Miranda Noyes works as an Occupational Therapist in the Emergency Department at Victoria General Hospital. Coming up on three years with Island Health, Miranda’s curiosity was piqued when she heard that departments were calling for volunteer Peer Mentors to support the transition to Electronic Clinical Documentation.
As a first time Peer Mentor, Miranda wasn’t sure what to expect. We talked to Miranda about her experience, and whether she would recommend being a Peer Mentor to others.
What was it like, was it what you expected?
Miranda: It was learning alongside people, I didn’t ever feel like an expert. Colleagues were understanding of that, too, which I think made it less intimidating for all of us – it was more like we were all learning together.
Did you feel prepared and supported?
Miranda: Definitely supported. As prepared as I could be, I would say. I felt prepared for each day as we went along.
What really helped was that my physio counterpart and I got pulled from our case loads. I would really recommend this, if at all possible. Thanks to Caryn Mackay who advocated for us to be dedicated to the role of Peer Mentor.
And I have to give a lot of credit to Christa Robertson [physio Peer Mentor counterpart], it was great to have her there working side-by-side together.
Was there anything that surprised you?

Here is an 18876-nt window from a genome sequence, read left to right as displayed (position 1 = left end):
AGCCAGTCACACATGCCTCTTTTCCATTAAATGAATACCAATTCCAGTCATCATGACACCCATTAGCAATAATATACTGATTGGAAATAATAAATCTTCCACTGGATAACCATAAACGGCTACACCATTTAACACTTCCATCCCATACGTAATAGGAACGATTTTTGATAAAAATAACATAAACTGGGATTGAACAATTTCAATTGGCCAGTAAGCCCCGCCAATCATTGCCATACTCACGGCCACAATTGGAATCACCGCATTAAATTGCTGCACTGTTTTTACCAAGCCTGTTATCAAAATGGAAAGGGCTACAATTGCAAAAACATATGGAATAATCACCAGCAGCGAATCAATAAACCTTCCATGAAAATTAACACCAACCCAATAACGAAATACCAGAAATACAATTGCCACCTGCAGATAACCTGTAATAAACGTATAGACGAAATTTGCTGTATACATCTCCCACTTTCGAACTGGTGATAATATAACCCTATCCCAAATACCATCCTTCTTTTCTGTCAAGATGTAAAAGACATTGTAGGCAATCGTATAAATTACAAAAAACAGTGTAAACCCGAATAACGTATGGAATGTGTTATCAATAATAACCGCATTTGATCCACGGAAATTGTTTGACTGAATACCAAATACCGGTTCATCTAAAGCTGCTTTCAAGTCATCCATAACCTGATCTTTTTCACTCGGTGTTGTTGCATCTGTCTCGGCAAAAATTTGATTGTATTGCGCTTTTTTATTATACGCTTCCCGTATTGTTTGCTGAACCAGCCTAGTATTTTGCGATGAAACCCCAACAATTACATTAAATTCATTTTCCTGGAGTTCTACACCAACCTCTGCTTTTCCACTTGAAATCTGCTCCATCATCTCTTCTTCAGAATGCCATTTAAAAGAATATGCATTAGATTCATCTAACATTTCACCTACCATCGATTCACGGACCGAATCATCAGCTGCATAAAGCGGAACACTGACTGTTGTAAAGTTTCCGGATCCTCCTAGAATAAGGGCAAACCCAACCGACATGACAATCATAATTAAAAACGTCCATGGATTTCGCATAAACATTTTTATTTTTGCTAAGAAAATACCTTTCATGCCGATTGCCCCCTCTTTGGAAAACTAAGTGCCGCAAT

Miranda: What surprised me was how ready we felt by the week leading up to go-live, we felt ready to actually do the real thing, not just in “play domain” but with real patients. I expected more nervousness.
What were your key takeaways from the experience?
Miranda: For me, personally, really getting to know other staff I haven’t worked with before. Colleagues I don’t always get to work with or hang out with…seeing other learning styles and learning from them.
We were all learning new things at once, I was so impressed by how people took it on and took it upon themselves to learn other ways, or found tricks and wanted to share them with everyone.
There was real value in doing the training, then everybody in the room trying it, then people giving tips and tricks to the whole room.
What advice do you have for others who might be considering being a Peer Mentor?
Miranda: Just try it, I think they might like it more than they think. It’s a short period of time. Think of it less as teaching other people, more as learning alongside your colleagues.
Would you volunteer as a Peer Mentor again?
For more information, or to express your interest in being a Peer Mentor supporting the change to Electronic Clinical Documentation, please speak with your Manager.